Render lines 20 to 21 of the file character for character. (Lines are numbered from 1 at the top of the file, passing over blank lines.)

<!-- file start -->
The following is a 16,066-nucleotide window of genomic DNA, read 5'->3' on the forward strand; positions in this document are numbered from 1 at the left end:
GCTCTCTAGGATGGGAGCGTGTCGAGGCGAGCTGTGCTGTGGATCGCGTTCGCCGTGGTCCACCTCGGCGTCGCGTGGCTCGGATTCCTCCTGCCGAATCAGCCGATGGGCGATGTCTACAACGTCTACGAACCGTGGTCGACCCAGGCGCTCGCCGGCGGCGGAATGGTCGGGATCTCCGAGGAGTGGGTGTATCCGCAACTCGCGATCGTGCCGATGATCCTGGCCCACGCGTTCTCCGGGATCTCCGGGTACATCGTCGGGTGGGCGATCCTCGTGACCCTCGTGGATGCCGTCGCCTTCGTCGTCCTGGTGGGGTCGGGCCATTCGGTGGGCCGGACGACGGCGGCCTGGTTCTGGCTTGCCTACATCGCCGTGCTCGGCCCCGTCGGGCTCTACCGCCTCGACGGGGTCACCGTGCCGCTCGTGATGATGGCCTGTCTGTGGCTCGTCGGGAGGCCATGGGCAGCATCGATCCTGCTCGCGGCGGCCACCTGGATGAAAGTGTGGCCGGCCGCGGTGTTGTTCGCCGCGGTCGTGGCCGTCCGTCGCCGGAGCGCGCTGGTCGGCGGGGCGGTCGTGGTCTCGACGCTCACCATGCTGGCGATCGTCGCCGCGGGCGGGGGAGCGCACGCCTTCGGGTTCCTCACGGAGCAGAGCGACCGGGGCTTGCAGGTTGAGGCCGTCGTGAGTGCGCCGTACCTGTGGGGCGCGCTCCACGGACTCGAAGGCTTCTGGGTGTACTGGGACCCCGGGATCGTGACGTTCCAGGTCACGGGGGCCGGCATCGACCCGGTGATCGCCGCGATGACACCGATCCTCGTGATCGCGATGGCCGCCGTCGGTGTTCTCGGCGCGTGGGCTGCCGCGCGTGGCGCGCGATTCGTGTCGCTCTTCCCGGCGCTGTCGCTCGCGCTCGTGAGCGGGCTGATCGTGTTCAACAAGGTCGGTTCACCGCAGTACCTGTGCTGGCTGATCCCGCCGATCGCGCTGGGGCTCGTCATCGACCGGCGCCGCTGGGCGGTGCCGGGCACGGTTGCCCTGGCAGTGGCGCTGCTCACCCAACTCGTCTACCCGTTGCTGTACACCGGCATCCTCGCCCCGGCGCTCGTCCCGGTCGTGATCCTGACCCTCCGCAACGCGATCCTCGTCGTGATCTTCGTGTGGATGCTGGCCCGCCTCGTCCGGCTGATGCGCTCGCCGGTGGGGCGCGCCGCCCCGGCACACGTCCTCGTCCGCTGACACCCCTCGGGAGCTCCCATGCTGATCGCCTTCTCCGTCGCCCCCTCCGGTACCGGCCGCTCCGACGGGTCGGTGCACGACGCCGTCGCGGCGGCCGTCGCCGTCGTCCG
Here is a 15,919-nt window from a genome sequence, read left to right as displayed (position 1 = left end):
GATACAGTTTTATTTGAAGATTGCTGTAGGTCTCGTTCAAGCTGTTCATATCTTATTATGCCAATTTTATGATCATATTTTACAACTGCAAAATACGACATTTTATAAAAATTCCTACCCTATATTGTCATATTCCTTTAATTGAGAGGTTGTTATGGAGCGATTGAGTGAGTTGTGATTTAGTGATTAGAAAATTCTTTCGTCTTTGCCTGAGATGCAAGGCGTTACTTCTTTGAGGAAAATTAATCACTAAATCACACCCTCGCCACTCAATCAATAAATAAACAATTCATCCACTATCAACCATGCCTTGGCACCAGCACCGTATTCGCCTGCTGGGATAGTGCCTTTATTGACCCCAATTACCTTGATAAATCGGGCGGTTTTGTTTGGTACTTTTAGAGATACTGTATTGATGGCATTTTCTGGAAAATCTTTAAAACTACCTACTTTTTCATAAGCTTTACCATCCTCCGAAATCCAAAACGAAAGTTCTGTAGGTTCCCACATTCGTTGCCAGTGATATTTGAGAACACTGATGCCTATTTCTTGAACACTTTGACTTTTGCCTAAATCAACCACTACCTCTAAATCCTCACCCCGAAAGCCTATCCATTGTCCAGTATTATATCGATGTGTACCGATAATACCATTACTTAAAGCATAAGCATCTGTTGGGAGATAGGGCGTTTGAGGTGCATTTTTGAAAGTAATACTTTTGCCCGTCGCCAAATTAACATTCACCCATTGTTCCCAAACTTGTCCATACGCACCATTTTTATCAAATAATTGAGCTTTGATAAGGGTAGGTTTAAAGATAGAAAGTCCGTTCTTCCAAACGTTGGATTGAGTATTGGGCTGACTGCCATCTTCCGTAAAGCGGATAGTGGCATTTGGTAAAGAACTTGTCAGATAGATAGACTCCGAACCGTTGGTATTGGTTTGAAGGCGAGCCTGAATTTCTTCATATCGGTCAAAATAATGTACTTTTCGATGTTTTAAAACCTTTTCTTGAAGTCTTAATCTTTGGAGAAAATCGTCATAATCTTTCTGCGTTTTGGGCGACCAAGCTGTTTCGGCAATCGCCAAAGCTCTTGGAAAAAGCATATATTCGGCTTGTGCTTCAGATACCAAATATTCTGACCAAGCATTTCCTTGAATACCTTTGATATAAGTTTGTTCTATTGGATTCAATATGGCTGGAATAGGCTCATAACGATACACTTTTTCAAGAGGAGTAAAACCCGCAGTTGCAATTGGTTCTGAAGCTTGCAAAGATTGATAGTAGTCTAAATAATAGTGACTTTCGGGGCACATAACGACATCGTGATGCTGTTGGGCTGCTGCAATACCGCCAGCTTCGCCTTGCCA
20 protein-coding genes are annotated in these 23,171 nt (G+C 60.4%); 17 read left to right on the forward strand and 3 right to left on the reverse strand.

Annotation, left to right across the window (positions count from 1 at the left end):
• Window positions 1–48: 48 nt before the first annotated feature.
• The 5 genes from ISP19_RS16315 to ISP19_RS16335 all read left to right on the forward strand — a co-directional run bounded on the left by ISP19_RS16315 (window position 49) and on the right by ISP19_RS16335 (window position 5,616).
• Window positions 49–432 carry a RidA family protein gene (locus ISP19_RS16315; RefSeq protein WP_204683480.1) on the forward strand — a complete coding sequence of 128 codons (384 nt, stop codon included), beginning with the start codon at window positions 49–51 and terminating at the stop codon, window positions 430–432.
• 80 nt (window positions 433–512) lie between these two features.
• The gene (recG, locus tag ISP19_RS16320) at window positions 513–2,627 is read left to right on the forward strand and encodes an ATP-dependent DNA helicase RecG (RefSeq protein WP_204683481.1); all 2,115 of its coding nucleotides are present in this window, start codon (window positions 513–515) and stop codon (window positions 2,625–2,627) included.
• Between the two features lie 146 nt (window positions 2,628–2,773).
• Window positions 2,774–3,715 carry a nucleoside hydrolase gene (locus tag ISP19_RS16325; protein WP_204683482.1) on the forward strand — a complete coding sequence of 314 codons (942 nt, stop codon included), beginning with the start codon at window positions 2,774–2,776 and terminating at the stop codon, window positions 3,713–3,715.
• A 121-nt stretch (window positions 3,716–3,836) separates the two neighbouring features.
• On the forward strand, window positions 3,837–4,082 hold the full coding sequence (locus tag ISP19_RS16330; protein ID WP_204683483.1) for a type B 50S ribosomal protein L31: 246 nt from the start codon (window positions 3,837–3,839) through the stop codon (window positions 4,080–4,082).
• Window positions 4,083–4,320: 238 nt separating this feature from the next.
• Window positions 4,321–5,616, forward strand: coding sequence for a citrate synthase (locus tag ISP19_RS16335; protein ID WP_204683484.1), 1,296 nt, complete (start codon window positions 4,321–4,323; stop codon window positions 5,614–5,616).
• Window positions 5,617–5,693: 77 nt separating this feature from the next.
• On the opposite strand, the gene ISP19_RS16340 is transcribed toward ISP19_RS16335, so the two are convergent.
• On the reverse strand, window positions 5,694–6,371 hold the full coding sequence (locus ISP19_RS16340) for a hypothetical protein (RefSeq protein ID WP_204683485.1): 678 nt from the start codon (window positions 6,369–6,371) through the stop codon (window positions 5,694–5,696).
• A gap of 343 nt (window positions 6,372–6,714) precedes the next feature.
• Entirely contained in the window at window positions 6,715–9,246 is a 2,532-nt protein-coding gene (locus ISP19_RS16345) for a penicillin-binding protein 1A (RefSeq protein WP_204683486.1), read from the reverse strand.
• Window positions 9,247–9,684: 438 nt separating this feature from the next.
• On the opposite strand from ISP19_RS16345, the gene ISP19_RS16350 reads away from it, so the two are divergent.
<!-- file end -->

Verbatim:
• On the reverse strand, window positions 5,694–6,371 hold the full coding sequence (locus ISP19_RS16340) for a hypothetical protein (RefSeq protein ID WP_204683485.1): 678 nt from the start codon (window positions 6,369–6,371) through the stop codon (window positions 5,694–5,696).
• A gap of 343 nt (window positions 6,372–6,714) precedes the next feature.